A few months ago Adena DeMonte, a freelance writer living in California, read a blog post about Geezeo and Wesabe, two personal finance sites with a social networking spin, and immediately signed up for both. Then she discovered Mint, a newer site that offers similar budgeting tools but less socializing, and ditched the others. And then she stumbled upon Yodlee, which has even more financial tools, and ditched Mint. "I'm going to stick with that," she says.
The explosion of personal financial management sites and communities like Geezeo and Mint is helping people relate to money in new ways. Many sites are similar to established personal financial management tools like Quicken—they display information from multiple accounts on one screen and provide nifty budgeting tools—while the social networks let members snoop on one another's investments, cheer one another on to meet goals or trade messages about money.
For now, these sites tend to attract the Facebook generation: recent college grads, heavy debit card users and anyone looking for some free advice. Mashable.com, a social networking blog, lists more than 40 of these sites, many of which have been launched in the last year. Even more are in the works: Vault Street, an online financial document manager, is set to launch any day now. Altogether, the sites are tracking billions of dollars for several hundred thousand users.
With an estimated 65 million people banking online, the growth potential is huge. Right now the sites support themselves with a mix of venture capital, ads and commissions. Given that many offer similar services, usually for nothing, the sites' challenge will be standing out and creating customer loyalty. As DeMonte, who has sampled many of them, says, "They're all trying to do the same thing, from what I can tell." Mint, Yodlee, Buxfer and Expensr all track transactions and feature a spiffy pie chart for monitoring expenses. Geezeo and Wesabe feature discussion groups about topics like buying a house or getting out of debt.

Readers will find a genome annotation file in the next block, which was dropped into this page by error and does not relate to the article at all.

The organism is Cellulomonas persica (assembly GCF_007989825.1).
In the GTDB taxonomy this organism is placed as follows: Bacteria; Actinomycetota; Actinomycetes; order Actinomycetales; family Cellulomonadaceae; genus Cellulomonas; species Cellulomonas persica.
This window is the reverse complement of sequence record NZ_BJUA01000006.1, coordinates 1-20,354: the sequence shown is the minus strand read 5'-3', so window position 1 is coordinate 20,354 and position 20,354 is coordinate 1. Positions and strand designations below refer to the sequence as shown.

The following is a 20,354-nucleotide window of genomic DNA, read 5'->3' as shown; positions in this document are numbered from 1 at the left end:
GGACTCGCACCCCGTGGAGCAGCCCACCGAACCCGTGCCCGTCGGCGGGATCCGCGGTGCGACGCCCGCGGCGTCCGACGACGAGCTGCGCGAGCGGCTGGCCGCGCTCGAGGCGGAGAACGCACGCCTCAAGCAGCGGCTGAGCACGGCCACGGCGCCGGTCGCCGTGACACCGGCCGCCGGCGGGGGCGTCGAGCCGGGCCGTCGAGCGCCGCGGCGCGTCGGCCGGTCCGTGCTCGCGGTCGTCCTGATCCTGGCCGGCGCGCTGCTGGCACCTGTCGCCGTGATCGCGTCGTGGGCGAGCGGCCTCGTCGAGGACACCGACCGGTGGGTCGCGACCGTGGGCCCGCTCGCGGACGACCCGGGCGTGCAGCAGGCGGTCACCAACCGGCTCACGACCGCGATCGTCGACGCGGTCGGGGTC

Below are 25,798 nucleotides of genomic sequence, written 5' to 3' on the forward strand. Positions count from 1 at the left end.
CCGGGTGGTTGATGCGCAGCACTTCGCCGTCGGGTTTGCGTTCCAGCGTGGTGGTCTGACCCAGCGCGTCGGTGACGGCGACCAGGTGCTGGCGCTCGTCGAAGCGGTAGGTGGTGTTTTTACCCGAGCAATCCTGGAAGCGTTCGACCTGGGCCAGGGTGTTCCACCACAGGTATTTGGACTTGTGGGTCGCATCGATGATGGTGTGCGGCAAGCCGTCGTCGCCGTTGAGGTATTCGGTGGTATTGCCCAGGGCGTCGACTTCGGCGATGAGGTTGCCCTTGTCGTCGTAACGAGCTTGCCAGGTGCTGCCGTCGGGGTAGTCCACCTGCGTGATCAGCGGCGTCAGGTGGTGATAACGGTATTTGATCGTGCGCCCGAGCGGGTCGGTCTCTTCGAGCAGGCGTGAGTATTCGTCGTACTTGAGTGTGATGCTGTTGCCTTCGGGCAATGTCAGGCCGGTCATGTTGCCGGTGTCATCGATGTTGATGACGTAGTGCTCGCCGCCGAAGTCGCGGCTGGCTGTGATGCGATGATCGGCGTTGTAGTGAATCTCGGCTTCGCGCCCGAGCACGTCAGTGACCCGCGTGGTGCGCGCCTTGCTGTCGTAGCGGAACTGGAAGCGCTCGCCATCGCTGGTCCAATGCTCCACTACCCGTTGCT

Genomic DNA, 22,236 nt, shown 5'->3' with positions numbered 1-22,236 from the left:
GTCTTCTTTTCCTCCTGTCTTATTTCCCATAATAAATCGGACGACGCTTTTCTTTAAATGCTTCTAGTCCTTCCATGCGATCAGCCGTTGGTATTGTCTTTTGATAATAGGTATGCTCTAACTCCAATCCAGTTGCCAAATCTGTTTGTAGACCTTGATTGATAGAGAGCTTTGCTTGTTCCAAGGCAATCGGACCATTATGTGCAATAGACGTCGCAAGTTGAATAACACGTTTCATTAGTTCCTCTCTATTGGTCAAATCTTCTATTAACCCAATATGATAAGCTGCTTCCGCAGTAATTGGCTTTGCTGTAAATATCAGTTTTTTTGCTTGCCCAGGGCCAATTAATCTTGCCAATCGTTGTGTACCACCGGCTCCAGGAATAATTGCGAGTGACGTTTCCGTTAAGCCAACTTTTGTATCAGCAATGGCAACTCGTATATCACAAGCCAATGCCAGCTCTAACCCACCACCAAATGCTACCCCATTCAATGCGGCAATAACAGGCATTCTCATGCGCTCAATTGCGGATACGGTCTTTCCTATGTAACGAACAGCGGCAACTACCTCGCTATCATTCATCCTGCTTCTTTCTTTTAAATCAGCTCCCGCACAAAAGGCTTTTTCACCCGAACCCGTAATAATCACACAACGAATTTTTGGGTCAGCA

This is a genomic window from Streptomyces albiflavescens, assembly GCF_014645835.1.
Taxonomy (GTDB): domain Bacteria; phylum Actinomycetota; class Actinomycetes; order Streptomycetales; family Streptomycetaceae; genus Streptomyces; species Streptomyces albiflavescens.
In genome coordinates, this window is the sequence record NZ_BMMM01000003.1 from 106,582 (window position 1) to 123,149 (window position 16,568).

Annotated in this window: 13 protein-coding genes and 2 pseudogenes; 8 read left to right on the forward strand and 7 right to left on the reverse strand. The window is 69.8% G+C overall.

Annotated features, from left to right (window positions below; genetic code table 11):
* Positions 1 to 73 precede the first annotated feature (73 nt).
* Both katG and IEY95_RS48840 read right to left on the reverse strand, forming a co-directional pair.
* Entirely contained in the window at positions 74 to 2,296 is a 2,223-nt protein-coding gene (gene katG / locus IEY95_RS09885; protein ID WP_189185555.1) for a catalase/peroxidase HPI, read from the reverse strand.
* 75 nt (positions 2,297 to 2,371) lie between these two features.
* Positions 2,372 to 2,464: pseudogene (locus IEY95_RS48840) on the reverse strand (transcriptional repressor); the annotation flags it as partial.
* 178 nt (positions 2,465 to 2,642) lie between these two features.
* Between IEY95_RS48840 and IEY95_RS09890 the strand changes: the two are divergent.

Ram Shriram is a "mentor capitalist" with a knack for recognizing potential. He helped expand Amazon's customer base in the late 1990s and was a founding board member at Google. Now he's backing Mint with early financing. He fell for the site's friendly interface and simplicity. "The Internet tends toward winner-takes-all," he says. "Of the 40 sites, users will pick one or two."
It's critical to attract people when they're young—and then grow up with them, says Don Dodge, a blogger and start-up expert who works for Microsoft. As people's financial profiles change and require different services, sites will need to be malleable. John Keeling, a senior vice president at the Motley Fool, the investment advisory services company, says the most successful sites might generate unique and relevant content, offer members discounts or deals, build bustling communities, partner with banks or recognized brands. Geezeo, for example, partners with the Motley Fool for stock ratings; Yodlee tracks more than just bank and credit accounts—it lets you monitor airline miles, rewards points, investments, virtually any account with a login and password. The sites ask for user names and passwords to display information from multiple accounts and provide budgeting tools or social networking features. All say they use encryption and strict security protocols. The problem, says Jim Bruene, publisher of the Online Banking Report, is that Internet security isn't fundamentally better now than it was 10 years ago.
For now, young online consumers don't seem worried. Nita Singh, a 26-year-old product manager for Yahoo, says she's saved about $400 per month thanks to Mint, since she started eating at home more and changed one account to get a better interest rate. "Mint is easy, and you're able to access it on the go. And it's free." That's a formula that's going to make money not just for her but for the sites.